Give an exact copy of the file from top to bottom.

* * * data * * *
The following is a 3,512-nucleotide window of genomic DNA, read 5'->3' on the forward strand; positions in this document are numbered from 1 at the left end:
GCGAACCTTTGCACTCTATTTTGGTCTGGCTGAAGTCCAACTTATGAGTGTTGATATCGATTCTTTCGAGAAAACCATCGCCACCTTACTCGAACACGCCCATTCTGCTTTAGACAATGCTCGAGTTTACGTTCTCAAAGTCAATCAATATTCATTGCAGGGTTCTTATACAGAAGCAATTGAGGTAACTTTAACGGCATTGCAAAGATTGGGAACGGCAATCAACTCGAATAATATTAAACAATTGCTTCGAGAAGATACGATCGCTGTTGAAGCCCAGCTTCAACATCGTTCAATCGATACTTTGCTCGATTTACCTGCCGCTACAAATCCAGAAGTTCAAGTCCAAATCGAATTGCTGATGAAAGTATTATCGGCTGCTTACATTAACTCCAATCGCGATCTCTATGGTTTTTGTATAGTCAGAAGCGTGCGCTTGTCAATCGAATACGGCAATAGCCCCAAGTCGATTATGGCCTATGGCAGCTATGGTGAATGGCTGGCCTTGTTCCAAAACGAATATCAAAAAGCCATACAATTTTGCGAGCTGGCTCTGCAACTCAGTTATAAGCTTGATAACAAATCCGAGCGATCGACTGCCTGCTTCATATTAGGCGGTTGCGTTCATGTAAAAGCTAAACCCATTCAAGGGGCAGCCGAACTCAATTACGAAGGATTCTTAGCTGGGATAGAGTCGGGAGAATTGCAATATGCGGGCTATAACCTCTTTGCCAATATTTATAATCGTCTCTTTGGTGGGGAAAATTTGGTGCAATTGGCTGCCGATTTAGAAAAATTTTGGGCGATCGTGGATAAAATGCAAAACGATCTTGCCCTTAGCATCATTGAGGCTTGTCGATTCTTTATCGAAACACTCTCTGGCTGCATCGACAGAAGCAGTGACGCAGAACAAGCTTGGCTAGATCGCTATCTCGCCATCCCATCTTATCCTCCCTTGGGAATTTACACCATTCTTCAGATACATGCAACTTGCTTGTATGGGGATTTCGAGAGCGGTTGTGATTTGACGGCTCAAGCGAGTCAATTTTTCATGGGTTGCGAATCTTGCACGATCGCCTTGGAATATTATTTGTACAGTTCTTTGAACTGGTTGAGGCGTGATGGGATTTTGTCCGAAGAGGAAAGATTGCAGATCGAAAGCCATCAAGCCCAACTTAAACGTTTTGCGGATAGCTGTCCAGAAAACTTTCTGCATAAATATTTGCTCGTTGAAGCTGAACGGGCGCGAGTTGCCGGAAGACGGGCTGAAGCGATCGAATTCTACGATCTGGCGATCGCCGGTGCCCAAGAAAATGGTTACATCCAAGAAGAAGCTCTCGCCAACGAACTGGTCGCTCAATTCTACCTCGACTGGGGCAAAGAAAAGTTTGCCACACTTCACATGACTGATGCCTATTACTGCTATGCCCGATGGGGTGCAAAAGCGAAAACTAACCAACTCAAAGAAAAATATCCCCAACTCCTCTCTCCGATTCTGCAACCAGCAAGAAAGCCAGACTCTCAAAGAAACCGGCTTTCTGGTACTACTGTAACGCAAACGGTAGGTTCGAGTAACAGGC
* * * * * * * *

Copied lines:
The following is a 3,512-nucleotide window of genomic DNA, read 5'->3' on the forward strand; positions in this document are numbered from 1 at the left end:
GCGAACCTTTGCACTCTATTTTGGTCTGGCTGAAGTCCAACTTATGAGTGTTGATATCGATTCTTTCGAGAAAACCATCGCCACCTTACTCGAACACGCCCATTCTGCTTTAGACAATGCTCGAGTTTACGTTCTCAAAGTCAATCAATATTCATTGCAGGGTTCTTATACAGAAGCAATTGAGGTAACTTTAACGGCATTGCAAAGATTGGGAACGGCAATCAACTCGAATAATATTAAACAATTGCTTCGAGAAGATACGATCGCTGTTGAAGCCCAGCTTCAACATCGTTCAATCGATACTTTGCTCGATTTACCTGCCGCTACAAATCCAGAAGTTCAAGTCCAAATCGAATTGCTGATGAAAGTATTATCGGCTGCTTACATTAACTCCAATCGCGATCTCTATGGTTTTTGTATAGTCAGAAGCGTGCGCTTGTCAATCGAATACGGCAATAGCCCCAAGTCGATTATGGCCTATGGCAGCTATGGTGAATGGCTGGCCTTGTTCCAAAACGAATATCAAAAAGCCATACAATTTTGCGAGCTGGCTCTGCAACTCAGTTATAAGCTTGATAACAAATCCGAGCGATCGACTGCCTGCTTCATATTAGGCGGTTGCGTTCATGTAAAAGCTAAACCCATTCAAGGGGCAGCCGAACTCAATTACGAAGGATTCTTAGCTGGGATAGAGTCGGGAGAATTGCAATATGCGGGCTATAACCTCTTTGCCAATATTTATAATCGTCTCTTTGGTGGGGAAAATTTGGTGCAATTGGCTGCCGATTTAGAAAAATTTTGGGCGATCGTGGATAAAATGCAAAACGATCTTGCCCTTAGCATCATTGAGGCTTGTCGATTCTTTATCGAAACACTCTCTGGCTGCATCGACAGAAGCAGTGACGCAGAACAAGCTTGGCTAGATCGCTATCTCGCCATCCCATCTTATCCTCCCTTGGGAATTTACACCATTCTTCAGATACATGCAACTTGCTTGTATGGGGATTTCGAGAGCGGTTGTGATTTGACGGCTCAAGCGAGTCAATTTTTCATGGGTTGCGAATCTTGCACGATCGCCTTGGAATATTATTTGTACAGTTCTTTGAACTGGTTGAGGCGTGATGGGATTTTGTCCGAAGAGGAAAGATTGCAGATCGAAAGCCATCAAGCCCAACTTAAACGTTTTGCGGATAGCTGTCCAGAAAACTTTCTGCATAAATATTTGCTCGTTGAAGCTGAACGGGCGCGAGTTGCCGGAAGACGGGCTGAAGCGATCGAATTCTACGATCTGGCGATCGCCGGTGCCCAAGAAAATGGTTACATCCAAGAAGAAGCTCTCGCCAACGAACTGGTCGCTCAATTCTACCTCGACTGGGGCAAAGAAAAGTTTGCCACACTTCACATGACTGATGCCTATTACTGCTATGCCCGATGGGGTGCAAAAGCGAAAACTAACCAACTCAAAGAAAAATATCCCCAACTCCTCTCTCCGATTCTGCAACCAGCAAGAAAGCCAGACTCTCAAAGAAACCGGCTTTCTGGTACTACTGTAACGCAAACGGTAGGTTCGAGTAACAGGC